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Community colleges see marked decline in enrollment; grad schools increase

By
Kyle Barnett
The National Student Clearinghouse Research Center released its annual enrollment report showing spring enrollment for all students declined by 3.5% from 17.5 million to 16.9 million. Photo by Bill Greenblatt/UPI
The National Student Clearinghouse Research Center released its annual enrollment report showing spring enrollment for all students declined by 3.5% from 17.5 million to 16.9 million. Photo by Bill Greenblatt/UPI | License Photo

June 10 (UPI) -- Spring college enrollment numbers were down across the board for undergraduates but nowhere so much as community colleges.

The National Student Clearinghouse Research Center released its annual enrollment report showing spring enrollment for all students declined by 3.5% from 17.5 million to 16.9 million.

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"If you didn't already have a degree, you are much more likely to be working in low-wage jobs. Front-line workers are much more likely to be out of work and to be much more stressed financially during the recession and the pandemic," Doug Shapiro executive director of the National Student Clearinghouse Research Center said. "Those are the students particularly that we see disappearing from community colleges, especially this year."

Shapiro said, in the past, out-of-work older adults would take more community college, but that has not happened during the pandemic.

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Enrollment for traditional undergraduates aged 18 to 24 decreased by 4.9%.

Community college enrollment was hardest hit, declining 9.5% in Spring 2021 largely due to pandemic conditions.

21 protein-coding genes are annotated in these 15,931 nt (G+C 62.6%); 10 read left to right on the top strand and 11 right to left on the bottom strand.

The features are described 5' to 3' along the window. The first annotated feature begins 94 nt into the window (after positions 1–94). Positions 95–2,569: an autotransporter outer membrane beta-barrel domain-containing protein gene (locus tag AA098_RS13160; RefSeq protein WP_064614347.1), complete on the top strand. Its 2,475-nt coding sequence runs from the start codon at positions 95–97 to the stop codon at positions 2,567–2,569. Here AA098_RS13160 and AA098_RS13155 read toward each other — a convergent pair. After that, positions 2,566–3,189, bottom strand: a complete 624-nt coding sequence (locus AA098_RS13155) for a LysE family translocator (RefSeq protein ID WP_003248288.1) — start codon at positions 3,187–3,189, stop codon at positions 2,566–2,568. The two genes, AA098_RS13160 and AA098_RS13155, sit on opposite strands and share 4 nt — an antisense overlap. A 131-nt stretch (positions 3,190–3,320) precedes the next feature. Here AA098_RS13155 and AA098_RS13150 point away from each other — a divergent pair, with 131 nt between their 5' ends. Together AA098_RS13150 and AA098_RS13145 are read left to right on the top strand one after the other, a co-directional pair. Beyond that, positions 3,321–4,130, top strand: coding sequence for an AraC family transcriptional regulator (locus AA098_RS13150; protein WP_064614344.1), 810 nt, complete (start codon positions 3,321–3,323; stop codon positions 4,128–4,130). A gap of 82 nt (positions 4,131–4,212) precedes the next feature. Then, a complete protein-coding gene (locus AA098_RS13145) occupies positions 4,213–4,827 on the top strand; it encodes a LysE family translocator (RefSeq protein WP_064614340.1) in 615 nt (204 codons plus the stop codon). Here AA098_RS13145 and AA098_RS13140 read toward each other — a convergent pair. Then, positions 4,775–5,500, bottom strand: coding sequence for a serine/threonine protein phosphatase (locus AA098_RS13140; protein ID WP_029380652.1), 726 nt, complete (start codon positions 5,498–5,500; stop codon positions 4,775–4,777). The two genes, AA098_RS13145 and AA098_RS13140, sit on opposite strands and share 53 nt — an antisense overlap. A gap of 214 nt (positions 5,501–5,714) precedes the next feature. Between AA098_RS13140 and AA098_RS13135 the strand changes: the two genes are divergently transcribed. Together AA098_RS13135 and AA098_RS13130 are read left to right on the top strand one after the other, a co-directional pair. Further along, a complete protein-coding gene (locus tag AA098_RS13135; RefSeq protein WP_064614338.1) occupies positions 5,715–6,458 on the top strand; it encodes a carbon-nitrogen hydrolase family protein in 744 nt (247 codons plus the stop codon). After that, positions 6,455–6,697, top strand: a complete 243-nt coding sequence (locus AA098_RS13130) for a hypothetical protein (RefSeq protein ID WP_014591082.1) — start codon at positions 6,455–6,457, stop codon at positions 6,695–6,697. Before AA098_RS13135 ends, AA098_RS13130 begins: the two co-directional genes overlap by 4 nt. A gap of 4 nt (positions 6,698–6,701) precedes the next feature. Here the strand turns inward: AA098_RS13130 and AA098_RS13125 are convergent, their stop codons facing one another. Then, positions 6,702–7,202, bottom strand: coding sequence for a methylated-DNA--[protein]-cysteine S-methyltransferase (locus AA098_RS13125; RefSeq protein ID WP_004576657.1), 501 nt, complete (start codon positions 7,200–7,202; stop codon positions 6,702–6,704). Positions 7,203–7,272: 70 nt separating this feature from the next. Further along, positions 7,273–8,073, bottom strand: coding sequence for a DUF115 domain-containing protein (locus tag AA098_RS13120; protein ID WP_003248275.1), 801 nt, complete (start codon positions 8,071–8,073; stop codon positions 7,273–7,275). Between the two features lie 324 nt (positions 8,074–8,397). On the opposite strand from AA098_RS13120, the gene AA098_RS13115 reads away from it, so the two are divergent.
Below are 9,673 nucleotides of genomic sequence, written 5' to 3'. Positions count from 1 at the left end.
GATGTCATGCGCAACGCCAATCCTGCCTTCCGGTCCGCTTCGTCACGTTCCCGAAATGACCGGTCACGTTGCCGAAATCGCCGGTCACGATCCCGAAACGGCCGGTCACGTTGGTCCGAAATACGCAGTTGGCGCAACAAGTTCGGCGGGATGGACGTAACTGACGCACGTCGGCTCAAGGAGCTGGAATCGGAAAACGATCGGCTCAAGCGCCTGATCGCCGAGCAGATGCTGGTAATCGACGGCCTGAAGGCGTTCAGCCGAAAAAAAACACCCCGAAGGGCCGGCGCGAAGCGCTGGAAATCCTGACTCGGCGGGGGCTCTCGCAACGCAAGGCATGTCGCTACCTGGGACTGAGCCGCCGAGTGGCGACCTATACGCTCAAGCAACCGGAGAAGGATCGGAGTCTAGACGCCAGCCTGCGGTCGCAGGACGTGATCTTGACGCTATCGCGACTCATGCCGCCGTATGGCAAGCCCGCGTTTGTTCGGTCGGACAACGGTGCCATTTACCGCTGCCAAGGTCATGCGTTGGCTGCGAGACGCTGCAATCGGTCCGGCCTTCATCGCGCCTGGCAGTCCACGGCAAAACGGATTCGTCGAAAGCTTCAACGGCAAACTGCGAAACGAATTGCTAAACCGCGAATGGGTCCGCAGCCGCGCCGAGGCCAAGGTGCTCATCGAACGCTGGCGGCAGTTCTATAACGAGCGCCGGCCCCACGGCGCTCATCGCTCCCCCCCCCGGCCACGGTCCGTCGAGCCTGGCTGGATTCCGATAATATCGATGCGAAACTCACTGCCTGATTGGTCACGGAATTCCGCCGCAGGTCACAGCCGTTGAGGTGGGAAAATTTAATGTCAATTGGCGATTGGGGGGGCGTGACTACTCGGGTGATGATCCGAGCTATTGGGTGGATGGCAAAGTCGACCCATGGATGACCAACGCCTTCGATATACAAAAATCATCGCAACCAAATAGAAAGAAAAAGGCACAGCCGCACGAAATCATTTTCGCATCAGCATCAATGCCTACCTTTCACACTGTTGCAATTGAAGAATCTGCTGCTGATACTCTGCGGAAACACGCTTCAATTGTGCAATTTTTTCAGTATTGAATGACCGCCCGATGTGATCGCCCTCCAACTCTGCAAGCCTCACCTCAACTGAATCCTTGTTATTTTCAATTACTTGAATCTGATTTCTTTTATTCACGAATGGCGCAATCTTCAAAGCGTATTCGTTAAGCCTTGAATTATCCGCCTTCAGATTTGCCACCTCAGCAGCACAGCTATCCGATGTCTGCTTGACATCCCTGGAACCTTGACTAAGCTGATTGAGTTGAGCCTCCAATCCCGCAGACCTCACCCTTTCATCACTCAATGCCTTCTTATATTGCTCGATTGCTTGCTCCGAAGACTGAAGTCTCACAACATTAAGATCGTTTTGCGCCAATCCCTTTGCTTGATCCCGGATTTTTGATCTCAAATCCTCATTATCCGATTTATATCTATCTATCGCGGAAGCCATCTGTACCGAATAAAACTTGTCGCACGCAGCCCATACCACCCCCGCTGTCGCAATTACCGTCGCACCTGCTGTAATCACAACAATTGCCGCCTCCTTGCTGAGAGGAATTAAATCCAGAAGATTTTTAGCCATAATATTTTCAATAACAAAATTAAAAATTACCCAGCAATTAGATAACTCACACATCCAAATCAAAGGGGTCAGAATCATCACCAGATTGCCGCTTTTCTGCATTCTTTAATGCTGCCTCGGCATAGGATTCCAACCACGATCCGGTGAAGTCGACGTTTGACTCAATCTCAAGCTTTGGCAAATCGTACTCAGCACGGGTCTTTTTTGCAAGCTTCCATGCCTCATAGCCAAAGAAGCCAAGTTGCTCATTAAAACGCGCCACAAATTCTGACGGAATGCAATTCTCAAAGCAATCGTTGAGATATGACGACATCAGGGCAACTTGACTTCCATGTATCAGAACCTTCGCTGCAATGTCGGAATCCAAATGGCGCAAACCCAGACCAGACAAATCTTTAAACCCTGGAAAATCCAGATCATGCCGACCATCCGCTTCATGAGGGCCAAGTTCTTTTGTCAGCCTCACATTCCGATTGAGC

Of the total 727,000 students 476,000 were attending community colleges.

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California saw the most pronounced decline in enrollment of any state, losing 123,000 students, or 3.5%.

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"California is doing worse than the national averages by 1 or 2 percentage points in terms of the declines this spring compared with last," Shapiro said.

Not everyone was a loser though -- undergraduate institutions in New Hampshire, Utah, West Virginia, Nebraska, Virginia, Idaho and Maryland bucked the trend and saw overall enrollment increases.

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The dropout rates was much more pronounced among men. Across the country men 400,000 men dropped out in comparison to 203,000 females.

The only demographic to see an en enrollment increase were females attending four public institutions.

Visual & Performing Arts saw the steepest enrollment decrease at 18.1% while computer sciences and psychology saw gains of 3 and 4.8%.

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